State lawmakers are honoring a longtime Iditarod Trail Sled Dog Race musher for a lifesaving rescue during this year's race.

Rep. Matt Claman (D-Anchorage) presented "Mushin' Mortician" Scott Janssen with a legislative citation Thursday, at the Janssen Evergreen Memorial Chapel on E Street. 

"The truth? The real heroes were my dogs," Janssen said. "They were the true heroes."

 
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On March 16, Janssen came upon fellow musher and friend Jim Lanier. The 77-year-old Lanier had been separated from his sled and dog team not able to move for almost five hours in temperatures as low as 60 degrees below zero.

Lanier and Janssen had been traveling between the checkpoints of White Mountain and Safety, just 22 miles from the race's finish line in Nome, when conditions took a turn for the worse.

"There was heavy snow and it was blowing," Lanier said. "I probably went a mile."

"I could see half of my team," Janssen said. "Through my headlamp, I could see the trail markers. Then all of the sudden there were no trail markers."

"About every 200 yards there would be a big drift," Lanier said. "The dogs would wallow and then I'd have to go pull them out and I'm not good at wallowing." 

"After a mile, Lanier put the brakes on and said no," said rookie musher Emily Maxwell. "There was no trail and the dogs were stuck up to their shoulders."

The mushers turned back and waited out the storm. Later that morning they tried again. The stretch of land is approximately 15 miles long, adjacent the Bering Sea. The stretch is termed the "Blow Hole" because of the intensity of wind gusts and turbulent, inclement weather patterns. On this path, Lanier would lose his way, veering off course toward the open water of the Bering Sea. When he turned around, his team became stuck on some driftwood.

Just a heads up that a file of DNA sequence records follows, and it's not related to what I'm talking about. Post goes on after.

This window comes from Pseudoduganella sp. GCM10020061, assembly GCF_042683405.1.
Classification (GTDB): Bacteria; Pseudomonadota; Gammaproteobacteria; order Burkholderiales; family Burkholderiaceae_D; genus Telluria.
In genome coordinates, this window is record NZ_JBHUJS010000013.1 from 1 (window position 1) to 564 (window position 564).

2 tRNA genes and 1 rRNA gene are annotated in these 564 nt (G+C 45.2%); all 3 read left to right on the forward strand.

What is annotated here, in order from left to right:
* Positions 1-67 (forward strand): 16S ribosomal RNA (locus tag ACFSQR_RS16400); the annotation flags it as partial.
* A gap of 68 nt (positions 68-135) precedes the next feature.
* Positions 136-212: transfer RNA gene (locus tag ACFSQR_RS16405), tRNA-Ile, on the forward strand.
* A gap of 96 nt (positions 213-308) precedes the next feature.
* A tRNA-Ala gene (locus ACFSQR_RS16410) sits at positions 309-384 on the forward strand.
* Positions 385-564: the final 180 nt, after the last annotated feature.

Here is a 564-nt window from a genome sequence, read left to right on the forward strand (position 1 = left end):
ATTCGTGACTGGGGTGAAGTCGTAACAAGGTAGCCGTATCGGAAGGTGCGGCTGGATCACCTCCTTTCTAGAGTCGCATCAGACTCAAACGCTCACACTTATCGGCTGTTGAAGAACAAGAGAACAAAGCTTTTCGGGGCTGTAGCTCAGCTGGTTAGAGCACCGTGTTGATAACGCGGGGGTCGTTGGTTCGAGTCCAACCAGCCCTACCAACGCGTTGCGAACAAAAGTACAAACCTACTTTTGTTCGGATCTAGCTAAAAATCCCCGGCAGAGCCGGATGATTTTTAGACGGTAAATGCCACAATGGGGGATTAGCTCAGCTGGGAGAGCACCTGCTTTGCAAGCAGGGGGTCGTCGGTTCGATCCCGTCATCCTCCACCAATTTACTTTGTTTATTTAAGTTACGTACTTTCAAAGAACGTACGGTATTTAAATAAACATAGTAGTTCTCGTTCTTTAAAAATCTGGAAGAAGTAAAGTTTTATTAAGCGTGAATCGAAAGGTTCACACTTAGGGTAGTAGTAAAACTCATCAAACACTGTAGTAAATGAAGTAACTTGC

"Around 7 a.m. that morning as we came in we were notified that there was an urgent phone call received Scott Janssen down off the trail," Iditarod Trail Committee board member Mike Owens said. "We were told that Jim Lanier was in a life-threatening situation and will need to be extracted from the trail."

Lanier was hypothermic and a rescue team on snowmachines was deployed. With little concern for his own safety, Janssen worked tirelessly to try and get Jim and his team moving again. After more than two hours Scott realized that Jim was not going to be able to complete the race on his own and made a decision to stay with him. Ultimately having to scratch his dream of completing his last race to save fellow musher Lanier.

"(A) musher's No. 1 concern is not for their own well being but for their dogs," Owens said. "So we went prepared not only to extract the two mushers but also prepared to get the teams out."

Jessie Royer, who'd already completed the race, and Daniel Strang, were already in Safety and were able to reach Lanier and Janssen, bringing them back by snowmachine. Owens told Lanier not to worry about his dogs, that he would bring them back for him. 

"We knew we were going into bad weather," Owens said. "I asked my team, do you still want to go on and without hesitation, everyone said yes. Visibility was stake to stake and sometimes we had to stop and look around to see where we were. Snow was coming at us from every direction. That is my greatest fear, to lose a musher or a team on that ice."

The rescue team eventually found Janssen and Lanier's dogs. The canines were huddled up, partially covered in snow.

"They seemed safe," Owens said. "So, I immediately started stimulating the dogs, rubbing snow out of their eyes and off their face. They started responding to me right away. I started on Jim's team first."

Owens tied both teams together which total 24 dogs and drove Lanier's dogsled to Nome. 

"A lot of power there," Owens said. "The theory was that when you have cold animals, instead of bringing them back in a box, we wanted to warm them up. That's why we continued with them. The best way to warm sled dogs up is to get them up and moving."

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